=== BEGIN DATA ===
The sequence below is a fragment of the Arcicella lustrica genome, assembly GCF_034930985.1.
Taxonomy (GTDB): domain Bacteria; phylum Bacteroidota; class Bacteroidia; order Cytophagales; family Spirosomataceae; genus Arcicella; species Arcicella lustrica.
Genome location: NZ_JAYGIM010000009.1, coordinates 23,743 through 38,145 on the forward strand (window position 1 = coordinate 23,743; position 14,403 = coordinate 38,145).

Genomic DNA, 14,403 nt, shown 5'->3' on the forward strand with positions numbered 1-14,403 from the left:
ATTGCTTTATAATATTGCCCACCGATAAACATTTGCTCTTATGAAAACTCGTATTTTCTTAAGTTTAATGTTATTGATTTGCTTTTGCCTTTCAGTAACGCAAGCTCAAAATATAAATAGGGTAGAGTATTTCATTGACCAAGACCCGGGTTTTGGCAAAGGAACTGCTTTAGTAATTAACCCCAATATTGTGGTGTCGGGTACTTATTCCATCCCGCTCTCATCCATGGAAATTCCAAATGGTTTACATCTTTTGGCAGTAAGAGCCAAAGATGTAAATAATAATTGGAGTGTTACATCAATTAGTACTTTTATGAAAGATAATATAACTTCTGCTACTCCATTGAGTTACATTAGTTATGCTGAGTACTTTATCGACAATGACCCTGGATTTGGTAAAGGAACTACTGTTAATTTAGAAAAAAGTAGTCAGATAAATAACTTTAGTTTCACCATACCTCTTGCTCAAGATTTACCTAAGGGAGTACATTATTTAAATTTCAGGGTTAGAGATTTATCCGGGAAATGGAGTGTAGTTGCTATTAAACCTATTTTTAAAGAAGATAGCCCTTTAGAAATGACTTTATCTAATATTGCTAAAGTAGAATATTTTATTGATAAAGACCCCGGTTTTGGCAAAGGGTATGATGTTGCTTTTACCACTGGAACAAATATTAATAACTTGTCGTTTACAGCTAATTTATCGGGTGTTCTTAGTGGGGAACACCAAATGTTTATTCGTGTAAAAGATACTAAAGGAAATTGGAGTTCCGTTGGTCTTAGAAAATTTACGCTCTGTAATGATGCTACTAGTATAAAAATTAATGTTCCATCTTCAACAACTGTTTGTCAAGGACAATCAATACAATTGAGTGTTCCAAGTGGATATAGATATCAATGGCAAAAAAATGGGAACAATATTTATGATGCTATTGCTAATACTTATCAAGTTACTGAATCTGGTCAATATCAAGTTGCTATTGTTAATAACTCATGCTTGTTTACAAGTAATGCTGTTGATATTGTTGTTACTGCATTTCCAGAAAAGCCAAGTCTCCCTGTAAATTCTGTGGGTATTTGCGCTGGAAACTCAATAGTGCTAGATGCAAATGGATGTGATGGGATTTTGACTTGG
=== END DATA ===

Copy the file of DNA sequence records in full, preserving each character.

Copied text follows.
The sequence below is a fragment of the Arcicella lustrica genome, assembly GCF_034930985.1.
Taxonomy (GTDB): domain Bacteria; phylum Bacteroidota; class Bacteroidia; order Cytophagales; family Spirosomataceae; genus Arcicella; species Arcicella lustrica.
Genome location: NZ_JAYGIM010000009.1, coordinates 23,743 through 38,145 on the forward strand (window position 1 = coordinate 23,743; position 14,403 = coordinate 38,145).

Genomic DNA, 14,403 nt, shown 5'->3' on the forward strand with positions numbered 1-14,403 from the left:
ATTGCTTTATAATATTGCCCACCGATAAACATTTGCTCTTATGAAAACTCGTATTTTCTTAAGTTTAATGTTATTGATTTGCTTTTGCCTTTCAGTAACGCAAGCTCAAAATATAAATAGGGTAGAGTATTTCATTGACCAAGACCCGGGTTTTGGCAAAGGAACTGCTTTAGTAATTAACCCCAATATTGTGGTGTCGGGTACTTATTCCATCCCGCTCTCATCCATGGAAATTCCAAATGGTTTACATCTTTTGGCAGTAAGAGCCAAAGATGTAAATAATAATTGGAGTGTTACATCAATTAGTACTTTTATGAAAGATAATATAACTTCTGCTACTCCATTGAGTTACATTAGTTATGCTGAGTACTTTATCGACAATGACCCTGGATTTGGTAAAGGAACTACTGTTAATTTAGAAAAAAGTAGTCAGATAAATAACTTTAGTTTCACCATACCTCTTGCTCAAGATTTACCTAAGGGAGTACATTATTTAAATTTCAGGGTTAGAGATTTATCCGGGAAATGGAGTGTAGTTGCTATTAAACCTATTTTTAAAGAAGATAGCCCTTTAGAAATGACTTTATCTAATATTGCTAAAGTAGAATATTTTATTGATAAAGACCCCGGTTTTGGCAAAGGGTATGATGTTGCTTTTACCACTGGAACAAATATTAATAACTTGTCGTTTACAGCTAATTTATCGGGTGTTCTTAGTGGGGAACACCAAATGTTTATTCGTGTAAAAGATACTAAAGGAAATTGGAGTTCCGTTGGTCTTAGAAAATTTACGCTCTGTAATGATGCTACTAGTATAAAAATTAATGTTCCATCTTCAACAACTGTTTGTCAAGGACAATCAATACAATTGAGTGTTCCAAGTGGATATAGATATCAATGGCAAAAAAATGGGAACAATATTTATGATGCTATTGCTAATACTTATCAAGTTACTGAATCTGGTCAATATCAAGTTGCTATTGTTAATAACTCATGCTTGTTTACAAGTAATGCTGTTGATATTGTTGTTACTGCATTTCCAGAAAAGCCAAGTCTCCCTGTAAATTCTGTGGGTATTTGCGCTGGAAACTCAATAGTGCTAGATGCAAATGGATGTGATGGGATTTTGACTTGG